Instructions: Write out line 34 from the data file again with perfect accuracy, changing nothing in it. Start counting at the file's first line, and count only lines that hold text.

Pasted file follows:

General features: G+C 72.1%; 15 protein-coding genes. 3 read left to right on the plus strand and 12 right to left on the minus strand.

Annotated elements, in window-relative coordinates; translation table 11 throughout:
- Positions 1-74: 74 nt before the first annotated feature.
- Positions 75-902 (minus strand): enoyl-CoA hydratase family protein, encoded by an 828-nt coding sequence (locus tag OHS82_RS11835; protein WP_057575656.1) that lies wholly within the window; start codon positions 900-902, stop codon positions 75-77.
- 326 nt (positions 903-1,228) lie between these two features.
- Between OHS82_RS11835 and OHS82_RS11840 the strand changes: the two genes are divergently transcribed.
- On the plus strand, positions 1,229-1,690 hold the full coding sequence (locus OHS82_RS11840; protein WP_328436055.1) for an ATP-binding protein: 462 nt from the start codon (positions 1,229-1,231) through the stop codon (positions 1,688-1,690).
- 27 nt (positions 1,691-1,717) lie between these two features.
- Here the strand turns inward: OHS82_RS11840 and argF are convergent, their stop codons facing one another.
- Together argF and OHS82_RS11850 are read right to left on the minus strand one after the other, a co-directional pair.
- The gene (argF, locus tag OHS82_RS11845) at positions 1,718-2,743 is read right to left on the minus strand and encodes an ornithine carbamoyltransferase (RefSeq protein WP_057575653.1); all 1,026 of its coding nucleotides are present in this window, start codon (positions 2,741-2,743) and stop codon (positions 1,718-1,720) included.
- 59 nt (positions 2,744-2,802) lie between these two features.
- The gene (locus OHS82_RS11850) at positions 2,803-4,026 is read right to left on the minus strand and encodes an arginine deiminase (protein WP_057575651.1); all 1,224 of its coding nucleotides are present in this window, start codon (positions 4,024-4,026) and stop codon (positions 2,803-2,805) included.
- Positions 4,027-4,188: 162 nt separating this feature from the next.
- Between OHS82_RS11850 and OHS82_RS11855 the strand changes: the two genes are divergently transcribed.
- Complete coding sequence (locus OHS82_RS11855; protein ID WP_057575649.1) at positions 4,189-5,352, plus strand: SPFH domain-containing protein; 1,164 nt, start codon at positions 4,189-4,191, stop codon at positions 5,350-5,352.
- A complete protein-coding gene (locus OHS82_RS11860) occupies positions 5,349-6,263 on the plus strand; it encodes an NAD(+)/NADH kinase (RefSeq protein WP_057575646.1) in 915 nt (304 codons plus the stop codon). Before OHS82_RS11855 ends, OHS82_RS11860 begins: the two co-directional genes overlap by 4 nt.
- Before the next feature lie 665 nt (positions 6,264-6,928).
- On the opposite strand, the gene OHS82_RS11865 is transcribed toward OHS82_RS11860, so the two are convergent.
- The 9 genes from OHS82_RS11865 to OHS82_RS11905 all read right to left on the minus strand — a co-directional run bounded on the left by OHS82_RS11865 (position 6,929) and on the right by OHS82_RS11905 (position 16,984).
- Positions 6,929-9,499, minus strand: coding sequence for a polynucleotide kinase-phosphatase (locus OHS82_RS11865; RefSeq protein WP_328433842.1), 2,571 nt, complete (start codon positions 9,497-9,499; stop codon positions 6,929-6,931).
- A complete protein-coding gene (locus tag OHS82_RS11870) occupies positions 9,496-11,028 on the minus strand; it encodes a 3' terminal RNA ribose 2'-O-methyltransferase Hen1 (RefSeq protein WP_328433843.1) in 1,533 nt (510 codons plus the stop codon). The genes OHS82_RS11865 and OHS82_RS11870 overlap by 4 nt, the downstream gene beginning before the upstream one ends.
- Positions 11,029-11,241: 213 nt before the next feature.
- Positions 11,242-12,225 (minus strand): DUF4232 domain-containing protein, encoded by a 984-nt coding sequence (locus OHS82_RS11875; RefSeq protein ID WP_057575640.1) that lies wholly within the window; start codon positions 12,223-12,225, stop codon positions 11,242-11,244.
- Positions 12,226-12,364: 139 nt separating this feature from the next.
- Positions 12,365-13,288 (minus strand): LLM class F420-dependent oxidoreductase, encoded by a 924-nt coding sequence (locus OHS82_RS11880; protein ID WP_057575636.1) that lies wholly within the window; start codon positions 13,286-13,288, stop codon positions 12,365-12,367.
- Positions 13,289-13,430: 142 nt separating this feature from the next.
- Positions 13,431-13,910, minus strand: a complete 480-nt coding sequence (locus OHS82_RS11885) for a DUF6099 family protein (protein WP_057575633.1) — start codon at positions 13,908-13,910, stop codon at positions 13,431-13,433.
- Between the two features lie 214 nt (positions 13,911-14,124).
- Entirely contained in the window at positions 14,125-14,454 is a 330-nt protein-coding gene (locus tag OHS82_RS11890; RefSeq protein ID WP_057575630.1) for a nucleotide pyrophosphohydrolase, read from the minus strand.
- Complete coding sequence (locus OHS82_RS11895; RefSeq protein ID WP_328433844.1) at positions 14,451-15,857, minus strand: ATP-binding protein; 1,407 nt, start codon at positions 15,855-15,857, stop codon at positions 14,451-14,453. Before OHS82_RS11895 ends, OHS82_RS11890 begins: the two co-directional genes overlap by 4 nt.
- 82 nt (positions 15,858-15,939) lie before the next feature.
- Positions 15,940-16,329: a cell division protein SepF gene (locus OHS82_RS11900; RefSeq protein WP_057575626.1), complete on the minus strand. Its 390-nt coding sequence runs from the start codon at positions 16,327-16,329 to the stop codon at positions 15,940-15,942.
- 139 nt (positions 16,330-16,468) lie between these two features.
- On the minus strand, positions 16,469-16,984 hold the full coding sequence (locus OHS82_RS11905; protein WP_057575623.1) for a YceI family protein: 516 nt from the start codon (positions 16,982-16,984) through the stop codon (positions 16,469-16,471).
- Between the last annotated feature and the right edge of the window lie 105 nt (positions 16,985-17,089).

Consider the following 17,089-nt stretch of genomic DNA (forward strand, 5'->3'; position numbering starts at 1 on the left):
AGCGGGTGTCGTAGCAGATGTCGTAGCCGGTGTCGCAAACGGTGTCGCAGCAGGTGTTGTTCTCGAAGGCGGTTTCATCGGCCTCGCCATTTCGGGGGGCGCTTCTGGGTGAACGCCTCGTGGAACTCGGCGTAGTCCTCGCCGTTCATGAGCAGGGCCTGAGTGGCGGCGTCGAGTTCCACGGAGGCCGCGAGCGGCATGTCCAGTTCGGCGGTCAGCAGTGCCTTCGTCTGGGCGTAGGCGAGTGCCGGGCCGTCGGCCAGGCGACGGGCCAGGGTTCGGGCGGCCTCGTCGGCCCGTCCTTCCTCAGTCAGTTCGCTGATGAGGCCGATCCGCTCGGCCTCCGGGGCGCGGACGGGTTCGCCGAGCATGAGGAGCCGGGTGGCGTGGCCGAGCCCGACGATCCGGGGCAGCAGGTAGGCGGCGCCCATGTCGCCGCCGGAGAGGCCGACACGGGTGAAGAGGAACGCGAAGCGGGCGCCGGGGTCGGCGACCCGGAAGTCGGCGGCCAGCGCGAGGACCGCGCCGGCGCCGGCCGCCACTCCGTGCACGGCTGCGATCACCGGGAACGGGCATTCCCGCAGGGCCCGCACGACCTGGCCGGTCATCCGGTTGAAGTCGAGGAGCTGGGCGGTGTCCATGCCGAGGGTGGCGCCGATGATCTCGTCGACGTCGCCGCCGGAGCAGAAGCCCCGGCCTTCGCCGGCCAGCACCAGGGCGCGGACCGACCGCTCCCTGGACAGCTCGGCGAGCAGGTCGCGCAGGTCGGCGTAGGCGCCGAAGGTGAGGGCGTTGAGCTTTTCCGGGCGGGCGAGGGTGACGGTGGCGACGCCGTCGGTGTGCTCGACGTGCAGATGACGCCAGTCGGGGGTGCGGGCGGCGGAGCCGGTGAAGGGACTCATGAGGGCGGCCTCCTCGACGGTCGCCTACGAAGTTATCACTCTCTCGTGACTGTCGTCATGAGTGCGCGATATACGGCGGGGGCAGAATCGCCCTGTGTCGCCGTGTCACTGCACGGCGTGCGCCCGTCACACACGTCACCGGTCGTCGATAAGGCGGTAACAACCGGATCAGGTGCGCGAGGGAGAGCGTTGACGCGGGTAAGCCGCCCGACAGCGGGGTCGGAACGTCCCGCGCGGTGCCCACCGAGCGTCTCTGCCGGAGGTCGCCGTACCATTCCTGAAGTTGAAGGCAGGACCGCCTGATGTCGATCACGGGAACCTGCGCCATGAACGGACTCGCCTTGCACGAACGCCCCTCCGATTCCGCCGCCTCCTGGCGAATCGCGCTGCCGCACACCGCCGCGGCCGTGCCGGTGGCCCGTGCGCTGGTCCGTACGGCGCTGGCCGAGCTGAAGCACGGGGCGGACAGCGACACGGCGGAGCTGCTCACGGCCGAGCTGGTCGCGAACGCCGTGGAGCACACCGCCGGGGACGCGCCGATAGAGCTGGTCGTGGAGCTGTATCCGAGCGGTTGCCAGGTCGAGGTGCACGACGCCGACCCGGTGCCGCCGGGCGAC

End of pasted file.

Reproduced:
- 139 nt (positions 16,330-16,468) lie between these two features.